That’s not the kind of legacy you want to leave behind. Stay tuned for the official launch of our literacy initiative…

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Did you hear about the stampedes that took place all around the country over the release of $180 “retro” Air Jordans? I was already thinking about launching a new literacy initiative but this news prompted me to act sooner rather than later. According to a recent article in The Root, African American buying power is approaching $1.1 trillion. Target Market News breaks down the consumer data to show that in 2009, African Americans spent $321 million on books—that’s a lot of money, but it’s clear that a lot more money was spent on other goods and services (including $2.8 billion on non-alcoholic beverages). So how do we get people to invest more money in books? I’d love to poll all those people who lined up for sneakers last night and find out just how many books they have in their home. Because we know that having a home library increases a child’s chance of succeeding in school. Buying sneakers is not an investment—buying books IS. But I’m not trying to guilt parents into surrendering their sneakers and video games or any of the other things on which they spend their disposable income. Instead I think we should take a “village” approach. If you know a child who’s growing up without books, do something about it when that child’s birthday rolls around. If you want to buy toys for your child, then ask your family and friends to buy books so that your child gets the best of both worlds. I’m hoping people will take the Birthday Party Pledge and commit to giving books as gifts for at least ONE year. I’ve set up a new site and we hope to do an official launch in 2012. Do you think we can convince people to take the pledge?

I’m thoroughly enjoying my low-consumption Christmas and hope you’re enjoying the holidays, too!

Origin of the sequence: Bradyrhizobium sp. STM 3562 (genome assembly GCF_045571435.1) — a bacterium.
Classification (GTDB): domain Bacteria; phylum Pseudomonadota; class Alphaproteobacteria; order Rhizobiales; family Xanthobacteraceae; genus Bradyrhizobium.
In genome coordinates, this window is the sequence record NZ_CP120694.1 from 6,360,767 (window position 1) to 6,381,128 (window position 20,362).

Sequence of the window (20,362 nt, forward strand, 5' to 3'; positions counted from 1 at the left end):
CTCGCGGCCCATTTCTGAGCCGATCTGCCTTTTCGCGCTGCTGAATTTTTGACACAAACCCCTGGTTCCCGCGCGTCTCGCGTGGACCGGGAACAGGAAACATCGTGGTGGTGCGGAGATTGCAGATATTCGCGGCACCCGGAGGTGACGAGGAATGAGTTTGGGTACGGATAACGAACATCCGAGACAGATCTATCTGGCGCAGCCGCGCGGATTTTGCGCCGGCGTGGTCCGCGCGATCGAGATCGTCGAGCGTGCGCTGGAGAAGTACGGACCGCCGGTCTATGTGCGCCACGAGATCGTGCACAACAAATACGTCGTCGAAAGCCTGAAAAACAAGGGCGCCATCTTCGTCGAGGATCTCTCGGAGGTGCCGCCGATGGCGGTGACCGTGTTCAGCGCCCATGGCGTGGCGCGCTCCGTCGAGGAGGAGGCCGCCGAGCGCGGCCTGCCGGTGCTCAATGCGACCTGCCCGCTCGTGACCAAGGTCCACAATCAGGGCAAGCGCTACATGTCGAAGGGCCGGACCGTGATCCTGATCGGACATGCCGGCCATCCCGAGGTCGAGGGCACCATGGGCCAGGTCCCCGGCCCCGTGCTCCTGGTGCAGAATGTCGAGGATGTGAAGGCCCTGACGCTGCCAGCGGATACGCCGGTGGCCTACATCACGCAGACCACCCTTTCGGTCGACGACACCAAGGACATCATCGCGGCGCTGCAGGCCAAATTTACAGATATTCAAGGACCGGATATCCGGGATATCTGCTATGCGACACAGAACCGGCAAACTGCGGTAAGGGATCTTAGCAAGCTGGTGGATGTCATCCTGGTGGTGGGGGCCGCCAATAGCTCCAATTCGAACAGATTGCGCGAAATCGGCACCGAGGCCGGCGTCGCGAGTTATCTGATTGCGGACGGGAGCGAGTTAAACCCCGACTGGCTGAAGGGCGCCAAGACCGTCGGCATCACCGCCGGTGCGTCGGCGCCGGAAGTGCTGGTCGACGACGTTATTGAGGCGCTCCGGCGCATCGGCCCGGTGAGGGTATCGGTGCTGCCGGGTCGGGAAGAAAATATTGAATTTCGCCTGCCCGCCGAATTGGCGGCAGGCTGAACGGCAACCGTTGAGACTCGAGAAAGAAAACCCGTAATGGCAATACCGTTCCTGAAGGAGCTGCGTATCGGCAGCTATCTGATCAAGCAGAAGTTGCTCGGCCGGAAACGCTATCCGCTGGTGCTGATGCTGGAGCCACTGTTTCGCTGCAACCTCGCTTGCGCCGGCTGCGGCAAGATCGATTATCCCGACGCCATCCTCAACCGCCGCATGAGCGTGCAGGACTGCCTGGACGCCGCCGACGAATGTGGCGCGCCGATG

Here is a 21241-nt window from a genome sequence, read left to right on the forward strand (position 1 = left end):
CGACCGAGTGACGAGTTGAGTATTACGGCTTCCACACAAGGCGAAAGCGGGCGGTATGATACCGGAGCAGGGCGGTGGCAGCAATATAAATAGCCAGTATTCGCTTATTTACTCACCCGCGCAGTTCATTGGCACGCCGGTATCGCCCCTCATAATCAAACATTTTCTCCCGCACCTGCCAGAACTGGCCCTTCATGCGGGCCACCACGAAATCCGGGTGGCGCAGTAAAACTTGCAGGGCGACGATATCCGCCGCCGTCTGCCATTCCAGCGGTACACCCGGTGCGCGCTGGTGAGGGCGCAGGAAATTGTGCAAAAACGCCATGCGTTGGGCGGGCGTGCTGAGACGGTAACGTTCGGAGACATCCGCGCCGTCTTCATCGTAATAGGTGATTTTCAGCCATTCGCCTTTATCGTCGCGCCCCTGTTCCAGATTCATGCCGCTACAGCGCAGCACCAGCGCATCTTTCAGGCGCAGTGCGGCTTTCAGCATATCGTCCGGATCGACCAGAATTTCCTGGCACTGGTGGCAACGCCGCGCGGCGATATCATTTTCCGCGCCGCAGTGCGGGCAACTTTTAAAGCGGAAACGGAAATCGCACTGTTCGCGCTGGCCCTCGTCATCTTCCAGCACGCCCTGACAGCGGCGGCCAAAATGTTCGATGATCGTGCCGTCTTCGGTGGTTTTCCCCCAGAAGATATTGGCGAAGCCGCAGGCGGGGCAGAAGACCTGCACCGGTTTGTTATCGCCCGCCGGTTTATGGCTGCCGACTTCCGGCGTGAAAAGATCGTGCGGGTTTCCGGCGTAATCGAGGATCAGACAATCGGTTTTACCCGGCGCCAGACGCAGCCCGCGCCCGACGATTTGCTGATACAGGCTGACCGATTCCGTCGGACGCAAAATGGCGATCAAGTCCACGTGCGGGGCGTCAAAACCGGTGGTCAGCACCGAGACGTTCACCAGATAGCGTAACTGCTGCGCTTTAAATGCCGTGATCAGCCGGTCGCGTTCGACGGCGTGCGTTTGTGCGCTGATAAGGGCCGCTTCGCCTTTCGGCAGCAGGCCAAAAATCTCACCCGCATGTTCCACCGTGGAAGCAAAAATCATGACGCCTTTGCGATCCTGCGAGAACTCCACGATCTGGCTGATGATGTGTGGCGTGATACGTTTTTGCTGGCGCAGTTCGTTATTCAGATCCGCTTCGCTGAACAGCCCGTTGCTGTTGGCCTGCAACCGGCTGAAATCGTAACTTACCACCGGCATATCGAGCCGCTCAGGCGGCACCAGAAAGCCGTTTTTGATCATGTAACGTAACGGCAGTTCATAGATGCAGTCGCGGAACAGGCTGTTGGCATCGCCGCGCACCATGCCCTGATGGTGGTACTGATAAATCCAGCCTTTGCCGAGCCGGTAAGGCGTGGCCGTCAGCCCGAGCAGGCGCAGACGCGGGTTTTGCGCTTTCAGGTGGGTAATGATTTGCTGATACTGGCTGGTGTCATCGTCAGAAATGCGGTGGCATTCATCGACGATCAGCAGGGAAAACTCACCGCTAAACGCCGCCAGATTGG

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This is our second day of December rain but I’m still trying to feel festive—right now I’m baking cookies for my students and last night I hung my wreath on the front door. I also got a special delivery today—advance reader copies of my next novel! So far I’ve been presented with two covers and neither one fully captured the essence of Ship of Souls. It’s an urban ghost story so the cover needs to be gritty yet magical…they’re still working on it. In the meantime, this plain cover doesn’t thrill me but I’ll now be able to share the book with family and friends. If you’re an educator or librarian or book blogger and you’re already on my list, you should be getting your ARC in the next week or so (directly from the publisher). If we haven’t met but you’d like to check the book out, just leave me a comment.

Amazon made a big announcement this week and the reactions have been interesting. If you like my writing and want to check out Ship of Souls, you should know that some booksellers are vowing never to sell any book published by Amazon. I respect the right of others to stand up for what they believe is right—I just wish we could generate as much outrage over the racism that excludes so many unique voices from the traditional publishing industry. I also can’t help but wonder how many of those indie booksellers stock children’s books by black authors. How many stock books by Lee & Low—can you find Bird in those stores? And how many are open to self-published authors? I want a publishing industry where readers and writers have options. When one door closes, you’re not completely shut out because you can always try another. As I said in my acknowledgments:

I want to thank my agent, Faith Childs, who read the manuscript and responded with enthusiasm and encouragement. I also thank her for persisting in an industry where doors and minds are so often closed to writers like me.

Lastly I thank the AmazonEncore team for keeping their door open.

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When I heard that the one store left untouched during the recent riots in London was a bookstore, my heart sank. This article in The Guardian asks all the right questions, including this one: “Are you more or less likely to riot if you read?”

Maybe it’s just a question of class. As the author Gavin James Bower says, “Jobs in publishing overwhelmingly go to white, middle-class people. The product reflects this, which isn’t much good if you’re a working-class kid.” If publishing is full of white, middle-class people is it any wonder that bookshops are too? The writing community can be as diverse as it likes – in class, race, religion and genre – but if publishers don’t know how to market these books, they’re not going to find readers. Or maybe it starts even earlier, in school, where according to the journalist Kieran Yates “young people often don’t feel like they can empathise with a syllabus of literature that is so far removed from their own lives”.